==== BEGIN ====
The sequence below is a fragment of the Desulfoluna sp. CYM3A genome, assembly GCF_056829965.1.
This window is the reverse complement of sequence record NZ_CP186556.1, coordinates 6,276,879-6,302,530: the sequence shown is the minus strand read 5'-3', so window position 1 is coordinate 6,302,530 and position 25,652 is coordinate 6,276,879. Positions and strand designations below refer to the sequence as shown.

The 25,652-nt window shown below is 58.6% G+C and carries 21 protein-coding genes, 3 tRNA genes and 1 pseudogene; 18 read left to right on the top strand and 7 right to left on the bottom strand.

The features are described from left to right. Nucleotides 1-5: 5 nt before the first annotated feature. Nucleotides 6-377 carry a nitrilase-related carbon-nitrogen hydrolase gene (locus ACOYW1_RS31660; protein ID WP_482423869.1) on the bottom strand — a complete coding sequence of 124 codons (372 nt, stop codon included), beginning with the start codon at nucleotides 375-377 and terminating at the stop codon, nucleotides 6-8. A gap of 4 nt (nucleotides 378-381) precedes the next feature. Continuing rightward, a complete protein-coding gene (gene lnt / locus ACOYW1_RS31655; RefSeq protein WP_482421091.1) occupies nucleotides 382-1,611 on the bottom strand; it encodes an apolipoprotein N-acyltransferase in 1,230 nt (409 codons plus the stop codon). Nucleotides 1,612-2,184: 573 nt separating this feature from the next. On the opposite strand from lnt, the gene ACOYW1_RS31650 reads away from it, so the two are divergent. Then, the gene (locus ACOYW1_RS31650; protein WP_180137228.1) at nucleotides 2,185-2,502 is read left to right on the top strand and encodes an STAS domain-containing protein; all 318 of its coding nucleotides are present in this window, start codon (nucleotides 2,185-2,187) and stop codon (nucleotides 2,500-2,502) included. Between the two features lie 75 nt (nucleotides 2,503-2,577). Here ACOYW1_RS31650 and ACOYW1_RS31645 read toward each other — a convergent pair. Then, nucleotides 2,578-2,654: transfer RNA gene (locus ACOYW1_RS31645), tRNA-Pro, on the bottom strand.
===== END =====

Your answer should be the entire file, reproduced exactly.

The sequence below is a fragment of the Desulfoluna sp. CYM3A genome, assembly GCF_056829965.1.
This window is the reverse complement of sequence record NZ_CP186556.1, coordinates 6,276,879-6,302,530: the sequence shown is the minus strand read 5'-3', so window position 1 is coordinate 6,302,530 and position 25,652 is coordinate 6,276,879. Positions and strand designations below refer to the sequence as shown.

The 25,652-nt window shown below is 58.6% G+C and carries 21 protein-coding genes, 3 tRNA genes and 1 pseudogene; 18 read left to right on the top strand and 7 right to left on the bottom strand.

The features are described from left to right. Nucleotides 1-5: 5 nt before the first annotated feature. Nucleotides 6-377 carry a nitrilase-related carbon-nitrogen hydrolase gene (locus ACOYW1_RS31660; protein ID WP_482423869.1) on the bottom strand — a complete coding sequence of 124 codons (372 nt, stop codon included), beginning with the start codon at nucleotides 375-377 and terminating at the stop codon, nucleotides 6-8. A gap of 4 nt (nucleotides 378-381) precedes the next feature. Continuing rightward, a complete protein-coding gene (gene lnt / locus ACOYW1_RS31655; RefSeq protein WP_482421091.1) occupies nucleotides 382-1,611 on the bottom strand; it encodes an apolipoprotein N-acyltransferase in 1,230 nt (409 codons plus the stop codon). Nucleotides 1,612-2,184: 573 nt separating this feature from the next. On the opposite strand from lnt, the gene ACOYW1_RS31650 reads away from it, so the two are divergent. Then, the gene (locus ACOYW1_RS31650; protein WP_180137228.1) at nucleotides 2,185-2,502 is read left to right on the top strand and encodes an STAS domain-containing protein; all 318 of its coding nucleotides are present in this window, start codon (nucleotides 2,185-2,187) and stop codon (nucleotides 2,500-2,502) included. Between the two features lie 75 nt (nucleotides 2,503-2,577). Here ACOYW1_RS31650 and ACOYW1_RS31645 read toward each other — a convergent pair. Then, nucleotides 2,578-2,654: transfer RNA gene (locus ACOYW1_RS31645), tRNA-Pro, on the bottom strand.